Ratings: Oscars Draw 40.3 Million Viewers, Largest Audience Since 2010

Oscars 2013 Ratings IncreaseRatings for ABC’s Seth MacFarlane-hosted broadcast of the 85th Academy Awards on Sunday night showed an increase versus 2012, when Billy Crystal returned as emcee.

According to updated numbers reported by ABC, the Oscars scored a 13.0 demo rating, up 11 percent from last year’s final of 11.7.

UPDATE: In total audience, the telecast averaged 40.3 million viewers, up 3 percent from last year’s show and marking the Academy Awards’ largest draw since 2010’s boffo crowd of 41.3 mil (with host Steve Martin).

Not surprisingly, CBS’ The Amazing Race — the only piece of original broadcast fare to go up against the Oscars — fell 28 percent to a series low of 1.8.

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36 Comments
  1. Mika says:

    Basically what I noticed is if you are old, you could not appreciate Seth’s humor. But Oscar’s wanted to attract an younger audience.

  2. NM says:

    I like Seth McFarlane. I actually thought some of the jokes were pretty tame. I expected him to take it farther than he did, but I still enjoyed it. It wasn’t boring like previous Oscars.

  3. Tran says:

    Which team was eliminated on The Amazing Race last night? I missed it because of Oscars. :-(

    • Regal says:

      The twin doctors.

      • dan says:

        CBS shouldn’t have aired a new episode of TAR. I watched it and then flipped over to Oscars periodically after 8:30 to see what was going on. CBS would’ve been better off doing a two hour premiere last week then skipping this week, or starting it a week earlier so that two episodes would’ve aired before Oscar Sunday. Then they could’ve aired a repeat of anything. Even 60 Minutes looked like a repeat episode.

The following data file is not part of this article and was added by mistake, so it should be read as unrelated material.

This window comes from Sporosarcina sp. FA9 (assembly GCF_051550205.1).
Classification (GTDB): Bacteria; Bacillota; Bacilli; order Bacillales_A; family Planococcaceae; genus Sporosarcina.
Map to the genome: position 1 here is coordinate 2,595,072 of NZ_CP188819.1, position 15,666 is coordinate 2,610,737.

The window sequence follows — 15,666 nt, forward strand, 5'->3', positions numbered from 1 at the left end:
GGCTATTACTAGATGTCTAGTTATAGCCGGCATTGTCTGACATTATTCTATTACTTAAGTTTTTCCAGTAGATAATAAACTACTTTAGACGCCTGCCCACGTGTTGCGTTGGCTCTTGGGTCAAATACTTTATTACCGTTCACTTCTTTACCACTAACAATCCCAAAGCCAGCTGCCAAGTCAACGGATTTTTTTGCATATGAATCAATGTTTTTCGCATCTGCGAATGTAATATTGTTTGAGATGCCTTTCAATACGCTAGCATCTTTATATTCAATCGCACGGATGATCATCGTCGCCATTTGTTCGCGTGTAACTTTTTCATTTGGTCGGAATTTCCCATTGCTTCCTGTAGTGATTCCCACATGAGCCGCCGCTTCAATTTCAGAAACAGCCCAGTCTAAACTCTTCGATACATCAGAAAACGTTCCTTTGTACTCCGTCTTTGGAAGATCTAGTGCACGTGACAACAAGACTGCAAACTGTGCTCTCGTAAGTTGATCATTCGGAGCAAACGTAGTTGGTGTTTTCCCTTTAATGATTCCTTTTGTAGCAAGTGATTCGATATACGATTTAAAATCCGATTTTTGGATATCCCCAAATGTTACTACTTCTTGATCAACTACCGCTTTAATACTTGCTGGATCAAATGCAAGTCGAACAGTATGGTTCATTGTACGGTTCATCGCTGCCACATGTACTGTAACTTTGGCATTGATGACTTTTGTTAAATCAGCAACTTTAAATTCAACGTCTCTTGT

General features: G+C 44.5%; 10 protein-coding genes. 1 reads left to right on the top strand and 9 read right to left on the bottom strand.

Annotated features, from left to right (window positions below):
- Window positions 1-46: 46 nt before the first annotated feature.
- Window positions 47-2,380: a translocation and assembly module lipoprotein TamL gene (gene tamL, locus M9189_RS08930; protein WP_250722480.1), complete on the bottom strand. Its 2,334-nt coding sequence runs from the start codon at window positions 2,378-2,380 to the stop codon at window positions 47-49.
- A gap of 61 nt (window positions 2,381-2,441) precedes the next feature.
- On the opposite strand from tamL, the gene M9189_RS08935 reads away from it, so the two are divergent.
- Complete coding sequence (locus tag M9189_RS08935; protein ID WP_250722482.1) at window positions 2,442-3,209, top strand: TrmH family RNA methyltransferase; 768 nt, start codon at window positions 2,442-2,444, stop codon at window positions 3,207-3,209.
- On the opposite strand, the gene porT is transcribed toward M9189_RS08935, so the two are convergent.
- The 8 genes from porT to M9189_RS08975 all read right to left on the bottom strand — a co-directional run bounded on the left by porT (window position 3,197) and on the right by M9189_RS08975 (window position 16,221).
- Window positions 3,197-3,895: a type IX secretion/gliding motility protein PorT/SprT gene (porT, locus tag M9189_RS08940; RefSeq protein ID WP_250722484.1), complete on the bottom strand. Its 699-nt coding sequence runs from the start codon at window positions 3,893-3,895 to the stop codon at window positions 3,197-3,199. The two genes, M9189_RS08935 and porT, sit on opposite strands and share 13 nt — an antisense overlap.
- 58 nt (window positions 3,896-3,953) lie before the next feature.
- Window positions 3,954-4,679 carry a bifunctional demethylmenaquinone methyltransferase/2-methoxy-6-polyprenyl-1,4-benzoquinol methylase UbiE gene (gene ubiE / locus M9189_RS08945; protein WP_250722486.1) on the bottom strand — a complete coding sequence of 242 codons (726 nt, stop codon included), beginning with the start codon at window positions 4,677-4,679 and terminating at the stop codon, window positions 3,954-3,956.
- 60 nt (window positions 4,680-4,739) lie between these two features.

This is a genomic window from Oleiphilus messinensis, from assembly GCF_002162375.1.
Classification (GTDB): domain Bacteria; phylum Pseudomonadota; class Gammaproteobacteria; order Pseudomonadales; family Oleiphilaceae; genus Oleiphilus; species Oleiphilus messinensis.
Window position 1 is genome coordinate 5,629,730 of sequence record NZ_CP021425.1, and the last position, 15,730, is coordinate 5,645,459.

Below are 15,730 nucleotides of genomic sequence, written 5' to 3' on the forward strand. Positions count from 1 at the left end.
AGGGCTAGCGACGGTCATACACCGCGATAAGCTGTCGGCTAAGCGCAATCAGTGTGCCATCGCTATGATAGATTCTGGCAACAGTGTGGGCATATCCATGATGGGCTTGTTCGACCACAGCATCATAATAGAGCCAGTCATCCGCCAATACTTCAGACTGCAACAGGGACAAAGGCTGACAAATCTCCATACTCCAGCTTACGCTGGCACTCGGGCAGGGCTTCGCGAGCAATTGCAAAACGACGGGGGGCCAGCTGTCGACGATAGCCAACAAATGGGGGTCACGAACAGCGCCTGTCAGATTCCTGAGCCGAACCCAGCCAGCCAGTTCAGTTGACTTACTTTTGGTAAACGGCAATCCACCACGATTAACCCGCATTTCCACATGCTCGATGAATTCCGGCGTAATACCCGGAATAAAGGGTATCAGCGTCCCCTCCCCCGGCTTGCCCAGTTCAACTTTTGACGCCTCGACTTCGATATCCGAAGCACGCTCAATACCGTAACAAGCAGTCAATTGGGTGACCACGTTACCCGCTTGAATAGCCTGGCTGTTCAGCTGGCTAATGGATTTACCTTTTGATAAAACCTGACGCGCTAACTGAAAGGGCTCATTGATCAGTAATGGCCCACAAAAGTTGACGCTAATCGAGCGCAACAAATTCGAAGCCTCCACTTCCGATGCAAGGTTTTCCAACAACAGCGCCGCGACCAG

• Tom22 says:

      I can’t believe anyone at all watchs tv live..even an award show i’d be watching through my dvr so i could go back and watch something twice, that was funny, then skip ahead if someone I didn’t like started yammering on .. etc . What if you got a phone call.. would you just miss some of it? use the pause button… And, of course on your other tuner you’d have your other show recording.

      Got my first dvr 12 years ago and havn’t watched 100% live tv since then (closest would be a live event only a minute or two off sequence)

  4. Kristine S. says:

    Walking Dead was new. I watched it instead and TiVo’d the Oscars.

  5. Bobbi says:

    Of course, the increase in ratings could be due to the fact that it was a stellar year for movies and people wants to know who was going to win. I don’t think the host has as much of an effect as they seem to think. I started recording it once we got into the boob song. Was not in the mood for misogyny and sexism. So, I recorded it and fast forwarded a lot this morning. Got a better night’s sleep too!

  6. adlib19 says:

    Jokes weren’t funny and the broadcast was disjointed. Oh here’s the James Bond tribute. Shirley Bassey is singing. Let’s go to commercial and then Adele can sing “Skyfall” a half your later. And the meandering opening monologue could have been cut down so the tacky use of the “Jaws” theme would be unnecessary.

    • Alichat says: